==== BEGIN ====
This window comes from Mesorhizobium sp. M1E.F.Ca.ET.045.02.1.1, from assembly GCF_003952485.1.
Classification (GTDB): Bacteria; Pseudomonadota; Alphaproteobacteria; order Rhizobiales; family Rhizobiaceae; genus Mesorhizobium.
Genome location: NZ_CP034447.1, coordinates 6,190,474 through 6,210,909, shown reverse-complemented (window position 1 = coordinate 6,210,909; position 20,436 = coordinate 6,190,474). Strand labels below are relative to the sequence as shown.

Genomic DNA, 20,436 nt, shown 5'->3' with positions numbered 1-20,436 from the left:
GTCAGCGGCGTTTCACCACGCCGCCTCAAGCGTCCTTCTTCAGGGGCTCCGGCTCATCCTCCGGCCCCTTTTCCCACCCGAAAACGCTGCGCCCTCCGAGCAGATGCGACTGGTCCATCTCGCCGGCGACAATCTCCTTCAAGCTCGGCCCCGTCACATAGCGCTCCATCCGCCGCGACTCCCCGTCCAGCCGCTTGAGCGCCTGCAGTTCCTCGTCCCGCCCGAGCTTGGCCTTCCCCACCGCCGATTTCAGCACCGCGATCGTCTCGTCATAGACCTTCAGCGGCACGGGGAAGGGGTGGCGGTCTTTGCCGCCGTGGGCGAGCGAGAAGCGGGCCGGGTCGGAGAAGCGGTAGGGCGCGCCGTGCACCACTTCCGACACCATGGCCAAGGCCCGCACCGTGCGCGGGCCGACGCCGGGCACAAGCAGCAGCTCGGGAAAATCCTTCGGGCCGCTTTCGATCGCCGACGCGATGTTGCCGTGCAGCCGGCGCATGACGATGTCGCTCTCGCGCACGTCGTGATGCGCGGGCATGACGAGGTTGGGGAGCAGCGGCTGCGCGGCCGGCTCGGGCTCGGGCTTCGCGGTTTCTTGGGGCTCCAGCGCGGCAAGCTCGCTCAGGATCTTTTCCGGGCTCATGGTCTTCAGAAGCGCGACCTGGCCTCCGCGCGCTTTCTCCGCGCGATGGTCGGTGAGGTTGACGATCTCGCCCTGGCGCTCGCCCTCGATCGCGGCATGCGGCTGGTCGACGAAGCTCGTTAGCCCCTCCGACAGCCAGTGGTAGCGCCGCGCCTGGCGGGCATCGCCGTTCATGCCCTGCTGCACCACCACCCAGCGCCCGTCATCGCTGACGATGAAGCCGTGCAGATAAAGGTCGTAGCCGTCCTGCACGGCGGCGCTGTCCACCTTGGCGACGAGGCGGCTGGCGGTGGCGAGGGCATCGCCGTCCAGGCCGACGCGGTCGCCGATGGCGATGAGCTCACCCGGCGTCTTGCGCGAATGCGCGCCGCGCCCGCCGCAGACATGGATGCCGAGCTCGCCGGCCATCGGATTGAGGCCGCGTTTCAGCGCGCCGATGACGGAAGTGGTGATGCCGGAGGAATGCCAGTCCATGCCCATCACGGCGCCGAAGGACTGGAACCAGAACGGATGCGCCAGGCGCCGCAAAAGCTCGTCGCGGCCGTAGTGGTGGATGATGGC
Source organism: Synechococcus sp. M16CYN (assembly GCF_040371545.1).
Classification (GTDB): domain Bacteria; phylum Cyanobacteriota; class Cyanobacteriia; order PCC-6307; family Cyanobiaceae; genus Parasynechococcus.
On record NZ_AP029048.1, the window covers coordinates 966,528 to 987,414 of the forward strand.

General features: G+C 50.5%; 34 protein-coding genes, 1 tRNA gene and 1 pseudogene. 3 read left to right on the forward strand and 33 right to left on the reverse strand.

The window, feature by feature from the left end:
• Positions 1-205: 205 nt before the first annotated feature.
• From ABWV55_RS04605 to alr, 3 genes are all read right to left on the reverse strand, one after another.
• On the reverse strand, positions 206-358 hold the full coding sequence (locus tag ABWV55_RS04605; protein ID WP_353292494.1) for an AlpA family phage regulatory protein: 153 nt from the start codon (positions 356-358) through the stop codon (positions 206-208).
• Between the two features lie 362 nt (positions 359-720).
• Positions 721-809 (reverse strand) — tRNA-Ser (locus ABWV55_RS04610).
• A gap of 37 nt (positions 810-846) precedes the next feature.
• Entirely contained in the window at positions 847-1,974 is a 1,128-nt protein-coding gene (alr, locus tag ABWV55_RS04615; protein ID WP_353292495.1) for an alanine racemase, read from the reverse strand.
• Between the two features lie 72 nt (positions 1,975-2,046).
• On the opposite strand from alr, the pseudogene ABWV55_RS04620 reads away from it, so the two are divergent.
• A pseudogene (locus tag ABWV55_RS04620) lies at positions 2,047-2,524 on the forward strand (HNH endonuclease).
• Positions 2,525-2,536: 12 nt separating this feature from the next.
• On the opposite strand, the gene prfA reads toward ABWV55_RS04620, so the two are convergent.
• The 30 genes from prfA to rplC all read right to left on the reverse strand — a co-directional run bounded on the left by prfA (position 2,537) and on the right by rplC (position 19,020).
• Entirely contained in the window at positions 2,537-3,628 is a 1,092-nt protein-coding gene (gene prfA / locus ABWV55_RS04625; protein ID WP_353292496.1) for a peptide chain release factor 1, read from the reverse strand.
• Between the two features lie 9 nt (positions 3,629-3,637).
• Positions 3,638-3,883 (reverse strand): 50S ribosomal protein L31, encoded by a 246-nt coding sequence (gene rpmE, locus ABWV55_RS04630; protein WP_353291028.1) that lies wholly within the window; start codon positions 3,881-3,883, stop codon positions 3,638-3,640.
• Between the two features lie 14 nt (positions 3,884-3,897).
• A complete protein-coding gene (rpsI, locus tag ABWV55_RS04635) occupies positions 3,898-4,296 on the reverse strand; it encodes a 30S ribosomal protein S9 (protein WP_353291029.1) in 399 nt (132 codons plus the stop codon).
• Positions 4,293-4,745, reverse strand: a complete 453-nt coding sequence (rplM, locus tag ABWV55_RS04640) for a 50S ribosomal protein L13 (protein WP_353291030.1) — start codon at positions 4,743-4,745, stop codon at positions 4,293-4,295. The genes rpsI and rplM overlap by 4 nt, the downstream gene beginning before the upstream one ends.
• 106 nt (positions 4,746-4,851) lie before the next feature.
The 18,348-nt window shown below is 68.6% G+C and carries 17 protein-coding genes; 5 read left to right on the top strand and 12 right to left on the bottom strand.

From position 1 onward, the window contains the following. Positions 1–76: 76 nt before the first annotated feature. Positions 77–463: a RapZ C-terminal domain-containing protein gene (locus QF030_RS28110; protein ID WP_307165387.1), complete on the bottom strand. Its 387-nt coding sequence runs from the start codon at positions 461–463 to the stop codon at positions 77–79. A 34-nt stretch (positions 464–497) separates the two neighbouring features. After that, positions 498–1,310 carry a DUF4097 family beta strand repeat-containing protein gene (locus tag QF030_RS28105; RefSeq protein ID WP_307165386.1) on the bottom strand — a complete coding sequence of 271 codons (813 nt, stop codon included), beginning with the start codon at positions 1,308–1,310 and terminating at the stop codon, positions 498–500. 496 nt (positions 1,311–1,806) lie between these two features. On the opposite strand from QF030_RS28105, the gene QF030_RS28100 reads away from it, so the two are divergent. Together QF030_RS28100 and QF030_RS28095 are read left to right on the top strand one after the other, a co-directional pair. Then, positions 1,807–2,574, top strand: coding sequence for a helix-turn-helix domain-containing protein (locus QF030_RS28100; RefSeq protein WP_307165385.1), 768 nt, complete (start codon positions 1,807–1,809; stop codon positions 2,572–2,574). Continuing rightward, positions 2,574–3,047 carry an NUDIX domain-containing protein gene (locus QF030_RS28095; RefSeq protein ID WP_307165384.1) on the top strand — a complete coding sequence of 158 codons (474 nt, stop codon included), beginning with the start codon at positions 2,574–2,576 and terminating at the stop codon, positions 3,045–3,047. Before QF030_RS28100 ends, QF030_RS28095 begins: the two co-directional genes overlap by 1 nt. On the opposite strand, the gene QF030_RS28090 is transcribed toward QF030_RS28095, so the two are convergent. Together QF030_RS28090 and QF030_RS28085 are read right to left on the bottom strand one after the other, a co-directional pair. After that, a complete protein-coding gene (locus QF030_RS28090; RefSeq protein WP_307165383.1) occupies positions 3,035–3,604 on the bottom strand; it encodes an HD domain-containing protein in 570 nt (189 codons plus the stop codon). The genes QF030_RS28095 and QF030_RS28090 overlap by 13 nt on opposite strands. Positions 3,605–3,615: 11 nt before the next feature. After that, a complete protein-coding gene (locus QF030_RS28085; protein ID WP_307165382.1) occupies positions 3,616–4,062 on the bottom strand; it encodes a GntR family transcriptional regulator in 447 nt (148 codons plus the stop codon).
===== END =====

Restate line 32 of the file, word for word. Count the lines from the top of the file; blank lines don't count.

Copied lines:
From position 1 onward, the window contains the following. Positions 1–76: 76 nt before the first annotated feature. Positions 77–463: a RapZ C-terminal domain-containing protein gene (locus QF030_RS28110; protein ID WP_307165387.1), complete on the bottom strand. Its 387-nt coding sequence runs from the start codon at positions 461–463 to the stop codon at positions 77–79. A 34-nt stretch (positions 464–497) separates the two neighbouring features. After that, positions 498–1,310 carry a DUF4097 family beta strand repeat-containing protein gene (locus tag QF030_RS28105; RefSeq protein ID WP_307165386.1) on the bottom strand — a complete coding sequence of 271 codons (813 nt, stop codon included), beginning with the start codon at positions 1,308–1,310 and terminating at the stop codon, positions 498–500. 496 nt (positions 1,311–1,806) lie between these two features. On the opposite strand from QF030_RS28105, the gene QF030_RS28100 reads away from it, so the two are divergent. Together QF030_RS28100 and QF030_RS28095 are read left to right on the top strand one after the other, a co-directional pair. Then, positions 1,807–2,574, top strand: coding sequence for a helix-turn-helix domain-containing protein (locus QF030_RS28100; RefSeq protein WP_307165385.1), 768 nt, complete (start codon positions 1,807–1,809; stop codon positions 2,572–2,574). Continuing rightward, positions 2,574–3,047 carry an NUDIX domain-containing protein gene (locus QF030_RS28095; RefSeq protein ID WP_307165384.1) on the top strand — a complete coding sequence of 158 codons (474 nt, stop codon included), beginning with the start codon at positions 2,574–2,576 and terminating at the stop codon, positions 3,045–3,047. Before QF030_RS28100 ends, QF030_RS28095 begins: the two co-directional genes overlap by 1 nt. On the opposite strand, the gene QF030_RS28090 is transcribed toward QF030_RS28095, so the two are convergent. Together QF030_RS28090 and QF030_RS28085 are read right to left on the bottom strand one after the other, a co-directional pair. After that, a complete protein-coding gene (locus QF030_RS28090; RefSeq protein WP_307165383.1) occupies positions 3,035–3,604 on the bottom strand; it encodes an HD domain-containing protein in 570 nt (189 codons plus the stop codon). The genes QF030_RS28095 and QF030_RS28090 overlap by 13 nt on opposite strands. Positions 3,605–3,615: 11 nt before the next feature. After that, a complete protein-coding gene (locus QF030_RS28085; protein ID WP_307165382.1) occupies positions 3,616–4,062 on the bottom strand; it encodes a GntR family transcriptional regulator in 447 nt (148 codons plus the stop codon).